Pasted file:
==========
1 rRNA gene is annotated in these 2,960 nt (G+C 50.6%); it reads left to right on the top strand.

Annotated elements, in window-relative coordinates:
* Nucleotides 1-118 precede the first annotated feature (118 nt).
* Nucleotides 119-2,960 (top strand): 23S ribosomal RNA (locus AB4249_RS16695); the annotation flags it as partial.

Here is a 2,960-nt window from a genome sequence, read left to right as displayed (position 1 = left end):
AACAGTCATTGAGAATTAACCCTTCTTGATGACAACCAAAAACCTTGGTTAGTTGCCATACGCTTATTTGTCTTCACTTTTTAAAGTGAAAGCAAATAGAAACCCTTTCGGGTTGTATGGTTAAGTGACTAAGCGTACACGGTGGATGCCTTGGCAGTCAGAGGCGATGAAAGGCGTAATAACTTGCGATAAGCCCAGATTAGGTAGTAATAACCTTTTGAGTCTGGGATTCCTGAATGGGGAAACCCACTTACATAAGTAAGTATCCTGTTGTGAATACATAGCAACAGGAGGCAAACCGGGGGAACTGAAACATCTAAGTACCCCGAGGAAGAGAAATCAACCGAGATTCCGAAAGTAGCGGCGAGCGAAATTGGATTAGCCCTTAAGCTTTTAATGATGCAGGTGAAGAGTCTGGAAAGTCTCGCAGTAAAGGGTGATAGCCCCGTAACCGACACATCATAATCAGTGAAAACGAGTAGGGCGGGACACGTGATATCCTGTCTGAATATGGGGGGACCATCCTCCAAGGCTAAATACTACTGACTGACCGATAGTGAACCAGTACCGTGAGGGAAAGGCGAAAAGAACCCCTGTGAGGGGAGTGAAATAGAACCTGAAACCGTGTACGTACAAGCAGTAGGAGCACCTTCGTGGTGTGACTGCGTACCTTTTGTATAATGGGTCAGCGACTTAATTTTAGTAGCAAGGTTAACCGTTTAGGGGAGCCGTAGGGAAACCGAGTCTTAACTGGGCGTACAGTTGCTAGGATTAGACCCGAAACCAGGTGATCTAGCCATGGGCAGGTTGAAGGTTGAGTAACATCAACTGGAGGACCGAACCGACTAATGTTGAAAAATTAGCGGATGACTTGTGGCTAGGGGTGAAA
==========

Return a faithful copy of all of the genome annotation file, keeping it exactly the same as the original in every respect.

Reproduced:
1 rRNA gene is annotated in these 2,960 nt (G+C 50.6%); it reads left to right on the top strand.

Annotated elements, in window-relative coordinates:
* Nucleotides 1-118 precede the first annotated feature (118 nt).
* Nucleotides 119-2,960 (top strand): 23S ribosomal RNA (locus AB4249_RS16695); the annotation flags it as partial.

Here is a 2,960-nt window from a genome sequence, read left to right as displayed (position 1 = left end):
AACAGTCATTGAGAATTAACCCTTCTTGATGACAACCAAAAACCTTGGTTAGTTGCCATACGCTTATTTGTCTTCACTTTTTAAAGTGAAAGCAAATAGAAACCCTTTCGGGTTGTATGGTTAAGTGACTAAGCGTACACGGTGGATGCCTTGGCAGTCAGAGGCGATGAAAGGCGTAATAACTTGCGATAAGCCCAGATTAGGTAGTAATAACCTTTTGAGTCTGGGATTCCTGAATGGGGAAACCCACTTACATAAGTAAGTATCCTGTTGTGAATACATAGCAACAGGAGGCAAACCGGGGGAACTGAAACATCTAAGTACCCCGAGGAAGAGAAATCAACCGAGATTCCGAAAGTAGCGGCGAGCGAAATTGGATTAGCCCTTAAGCTTTTAATGATGCAGGTGAAGAGTCTGGAAAGTCTCGCAGTAAAGGGTGATAGCCCCGTAACCGACACATCATAATCAGTGAAAACGAGTAGGGCGGGACACGTGATATCCTGTCTGAATATGGGGGGACCATCCTCCAAGGCTAAATACTACTGACTGACCGATAGTGAACCAGTACCGTGAGGGAAAGGCGAAAAGAACCCCTGTGAGGGGAGTGAAATAGAACCTGAAACCGTGTACGTACAAGCAGTAGGAGCACCTTCGTGGTGTGACTGCGTACCTTTTGTATAATGGGTCAGCGACTTAATTTTAGTAGCAAGGTTAACCGTTTAGGGGAGCCGTAGGGAAACCGAGTCTTAACTGGGCGTACAGTTGCTAGGATTAGACCCGAAACCAGGTGATCTAGCCATGGGCAGGTTGAAGGTTGAGTAACATCAACTGGAGGACCGAACCGACTAATGTTGAAAAATTAGCGGATGACTTGTGGCTAGGGGTGAAA